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‘Miracle on the Hudson’ survivor in Camden Thursday

Part of local American Red Cross fundraiser

Posted: March 18, 2014 4:37 p.m.
Updated: March 19, 2014 5:00 a.m.
Courtesy of Dave Sanderson/

Dave Sanderson (second from left) watches as Flight 1549 Capt. Chesley “Sully” B. Sullenberger (far right) and his co-pilot meet with an official.

“Brace for impact” -- three terrifying words one hopes never to have to hear.

But those words came to life for the 154 passengers and crew on board US Airways Flight 1549. One of those passengers was Dave Sanderson and, he said, his life would never be the same.

Sanderson will be in Camden on Thursday night at the Rutledge Street Gallery for the Kershaw County Advisory Board of the American Red Cross’ annual “Wine Tasting and Silent Auction.” The event is free and open to the public. It will be held from 6:30 until 8:30 p.m.

On Jan. 15, 2009, with less than one minute in the air, Capt. Chesley “Sully” B. Sullenberger, Flight 1549’s pilot, told his passengers and crew to brace for impact.

The passengers immediately followed orders as they put their heads in their laps and started praying. The plane, an Airbus A320 bound for Charlotte, N.C., had collided with a flock of birds during takeoff from LaGuardia Airport in New York City. With both engines out, Sullenberger -- a cool-headed former U.S. Air Force fighter pilot -- maneuvered his crowded jetliner over the city and ditched it in to the frigid waters of the Hudson River. Passengers held tight to one another on the partially submerged wings as ferries and rescue boats rushed in.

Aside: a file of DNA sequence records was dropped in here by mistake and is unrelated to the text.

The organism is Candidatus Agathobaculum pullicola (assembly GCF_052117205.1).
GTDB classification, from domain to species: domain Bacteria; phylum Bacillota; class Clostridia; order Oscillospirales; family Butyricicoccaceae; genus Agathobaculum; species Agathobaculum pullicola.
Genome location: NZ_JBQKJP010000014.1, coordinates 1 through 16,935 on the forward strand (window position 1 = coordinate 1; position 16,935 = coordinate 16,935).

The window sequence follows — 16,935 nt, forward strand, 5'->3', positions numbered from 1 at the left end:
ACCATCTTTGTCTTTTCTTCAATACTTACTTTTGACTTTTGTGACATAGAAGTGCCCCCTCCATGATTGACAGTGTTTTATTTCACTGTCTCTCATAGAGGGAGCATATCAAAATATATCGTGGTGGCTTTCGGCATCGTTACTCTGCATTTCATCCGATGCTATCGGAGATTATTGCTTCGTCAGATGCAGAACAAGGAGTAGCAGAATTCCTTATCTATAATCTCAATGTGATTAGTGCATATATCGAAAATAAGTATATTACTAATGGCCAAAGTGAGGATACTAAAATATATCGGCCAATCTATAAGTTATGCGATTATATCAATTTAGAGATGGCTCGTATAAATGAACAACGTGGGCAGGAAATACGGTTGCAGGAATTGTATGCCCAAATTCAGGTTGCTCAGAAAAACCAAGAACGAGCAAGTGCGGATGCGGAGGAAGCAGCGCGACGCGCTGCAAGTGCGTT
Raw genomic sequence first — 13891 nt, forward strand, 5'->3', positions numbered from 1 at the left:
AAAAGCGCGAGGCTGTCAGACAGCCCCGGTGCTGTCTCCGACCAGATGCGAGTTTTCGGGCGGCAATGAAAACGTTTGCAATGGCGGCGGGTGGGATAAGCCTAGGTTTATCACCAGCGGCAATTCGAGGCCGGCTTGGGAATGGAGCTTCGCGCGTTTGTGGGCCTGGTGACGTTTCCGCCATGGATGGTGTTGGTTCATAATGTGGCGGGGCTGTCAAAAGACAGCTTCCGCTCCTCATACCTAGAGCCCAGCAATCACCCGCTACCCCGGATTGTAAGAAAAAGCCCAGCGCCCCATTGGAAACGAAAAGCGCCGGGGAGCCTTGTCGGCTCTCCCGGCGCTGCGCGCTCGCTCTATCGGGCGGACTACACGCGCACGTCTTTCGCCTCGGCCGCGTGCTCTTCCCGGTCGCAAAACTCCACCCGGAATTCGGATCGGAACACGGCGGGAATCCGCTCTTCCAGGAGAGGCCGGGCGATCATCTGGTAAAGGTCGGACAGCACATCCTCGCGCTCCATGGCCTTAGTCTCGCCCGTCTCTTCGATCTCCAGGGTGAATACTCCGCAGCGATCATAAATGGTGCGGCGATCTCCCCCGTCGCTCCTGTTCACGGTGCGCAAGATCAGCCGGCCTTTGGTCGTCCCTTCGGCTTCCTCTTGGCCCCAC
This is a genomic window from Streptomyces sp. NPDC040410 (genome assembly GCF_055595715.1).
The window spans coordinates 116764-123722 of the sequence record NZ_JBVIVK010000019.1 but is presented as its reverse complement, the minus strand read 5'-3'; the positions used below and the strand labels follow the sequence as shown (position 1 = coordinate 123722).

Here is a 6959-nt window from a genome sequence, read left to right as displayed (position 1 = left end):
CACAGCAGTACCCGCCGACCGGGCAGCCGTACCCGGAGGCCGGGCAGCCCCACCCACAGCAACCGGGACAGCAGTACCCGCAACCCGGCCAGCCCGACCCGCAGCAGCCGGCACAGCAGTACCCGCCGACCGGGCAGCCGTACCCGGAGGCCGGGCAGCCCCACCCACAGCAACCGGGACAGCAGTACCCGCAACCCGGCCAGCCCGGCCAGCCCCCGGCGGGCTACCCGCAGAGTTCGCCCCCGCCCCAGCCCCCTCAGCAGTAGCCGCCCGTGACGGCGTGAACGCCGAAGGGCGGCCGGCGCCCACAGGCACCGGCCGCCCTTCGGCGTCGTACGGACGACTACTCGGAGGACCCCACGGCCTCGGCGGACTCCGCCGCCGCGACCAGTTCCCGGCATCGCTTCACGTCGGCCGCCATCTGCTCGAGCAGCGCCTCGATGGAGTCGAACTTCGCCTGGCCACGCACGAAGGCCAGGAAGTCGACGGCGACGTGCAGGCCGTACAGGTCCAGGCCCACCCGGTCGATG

All 155 on board were pulled to safety as the plane slowly sank. It was, then New York Gov. David Paterson said, “a miracle on the Hudson.” Witnesses said Captain “Sully” appeared to have guided the plane down, performing the airplane to the exact precision to which it was made.

Every life was saved.

But life would not be the same for any of them, including Sanderson, who has since raised more than $7 million for the American Red Cross.

Through a combination of emails and references to his website, Sanderson said he knew he was exactly where he was supposed to be Jan. 15, 2009. The last passenger off the back of the plane, he said he was largely responsible for the well-being and safety of others, risking his own life in the frigid waters of the Hudson to help other passengers to safety. Despite the hazards to himself, Sanderson said he thought only of helping others, and emerged from the wreckage with a mission: to encourage others to do the right thing.

Sanderson said he believes we all have opportunities in our lives, in times of uncertainty to rise above adversity and make a difference -- and that we can all “create our own flight plan.”

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